Step 1: Find what you love
When we do the things that interest us, challenge or and even scare us, we become impassioned. Why? Because bringing our uniqueness (or "art") to every new challenge, brings us closer to the root of our identity. When we harness the courage to make understanding and pursuing our "art" a priority in our lives, we cannot help but to be productive and fulfilled.
Step 2: Love what you find
Loving your art is easy, but what about the other obstacles of our daily lives? Can you give your love to those things too? If you can, you will amplify your impact and enjoyment. Practicing gratitude and generosity are excellent ways to give love in challenging circumstances. Doing so will make you more effective in the task at hand, and more valuable to the people involved.
Step 3: Plot your course
A plan puts it all out in the open: Who you are, what you're working on, your art, your business, your goals, your next steps, your ideas, your community, your resources, etc. We often address these topics in our journals, notebooks, productivity apps, Google Docs, post-its etc. but however well-intended we are, these ideas often get lost, or linger, and become outdated. While, yes, the big ideas generally stick, our effectiveness suffers.
Keeping a fluid-plan (a centralized and ever-evolving master scroll of your life and business) provides self-awareness at a moments notice. Yes, our goals and perspectives change, and so should our plans. I've re-written my plan at least 40 times this year (almost daily and at least weekly). Always seeking to simplify and steer my life in the optimal direction. Not so much focused on the destination, because destinations change as we learn, but, once again, on the optimal direction based on my present reality (Inspired by Randy Komisar Virtual CEO, quoted in Life Entrepreneurs p. 13).
Here is an outline I use for myself, and with a small group of artists with whom I coach/collaborate with:
- DISCOVER - Who are you? What is your art? What are you currently working on?
- DREAM - What is your mission in life and outline the goals that will get you there. Always remember to assign a due date. Dream about the life you want and record the details in advance.
- CREATE - A platform to communicate your art (Your website/blog/studio etc.). Break your goals into actionable tasks and execute them. Tip: Do the hard ones 1st, as early as possible.
- COMMUNITY - Who are your heroes? Can you turn them into mentors? Define your audience? Clients? Competition, etc.? Don't just write about them, seek them out!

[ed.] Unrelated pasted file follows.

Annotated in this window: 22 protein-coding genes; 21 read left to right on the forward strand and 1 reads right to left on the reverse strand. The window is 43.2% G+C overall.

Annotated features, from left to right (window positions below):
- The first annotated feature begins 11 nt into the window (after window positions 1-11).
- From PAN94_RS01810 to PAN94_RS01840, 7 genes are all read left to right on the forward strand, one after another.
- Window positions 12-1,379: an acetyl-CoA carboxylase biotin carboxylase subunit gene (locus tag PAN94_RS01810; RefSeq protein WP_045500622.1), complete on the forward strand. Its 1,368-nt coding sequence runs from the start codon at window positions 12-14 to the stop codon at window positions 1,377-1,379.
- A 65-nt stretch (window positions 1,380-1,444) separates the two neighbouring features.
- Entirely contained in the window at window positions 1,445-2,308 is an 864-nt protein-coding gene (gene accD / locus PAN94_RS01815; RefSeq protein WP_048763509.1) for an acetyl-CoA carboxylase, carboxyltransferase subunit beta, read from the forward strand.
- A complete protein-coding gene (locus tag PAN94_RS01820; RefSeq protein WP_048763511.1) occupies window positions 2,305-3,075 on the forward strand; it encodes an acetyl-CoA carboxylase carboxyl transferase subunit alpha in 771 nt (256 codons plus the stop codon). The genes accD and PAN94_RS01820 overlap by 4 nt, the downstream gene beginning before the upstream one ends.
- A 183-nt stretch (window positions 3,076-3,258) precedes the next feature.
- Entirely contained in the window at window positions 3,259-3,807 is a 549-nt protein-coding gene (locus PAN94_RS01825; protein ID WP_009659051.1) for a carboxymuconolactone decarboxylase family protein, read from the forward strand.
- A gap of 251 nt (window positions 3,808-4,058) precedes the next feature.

- EDUCATE - Always be learning. Keep track of your favorite books, ones you want to read, online resources, offline courses (classes, forums, etc.) etc.
- PROMOTE - Online & offline. Yourself, your views, and your art. Educate your community on your value and interests and solicit their feedback, positive or negative. Doing so will help you shape your vision.
- PROSPER - Practice financial management, exercise & meditate, and give the gift gratitude and kindness to yourself and others, as often as possible.
- REPEAT, SIMPLIFY & EXPAND - By repeating these steps, you are building awareness and momentum around your life and business, and by simplifying and expanding, you are becoming increasingly effective as you evolve (The Master of your Destiny, Captain of your ship, etc.).
You may even decide to download our latest Journey Plan template here and click here for suggested topics and resources. If you do, please proceed with caution. This is not intended as a cure-all system for everyone, which is why we dedicate so much of our time to hands-on consulting with our clients and interested artists. Your journey in art and entrepreneurship is unique and requires a plan that fits your identity and works for you.
If you have questions, or are interested in meeting, please feel free to reach out anytime here.
Step 4: Seek wisdom
We all need help with knowledge, experience, and resources. Help in any of these areas will accelerate your productivity and joy. Unfortunately, it's easier said than done. We assume that we have enough knowledge and experience to wear all the hats, so we don't form genuine friendships based on trade, we don't delegate responsibility, we don't educate ourselves, and thus we don't acquire the help we desperately need. Here are some ideas we use to help our clients, help themselves: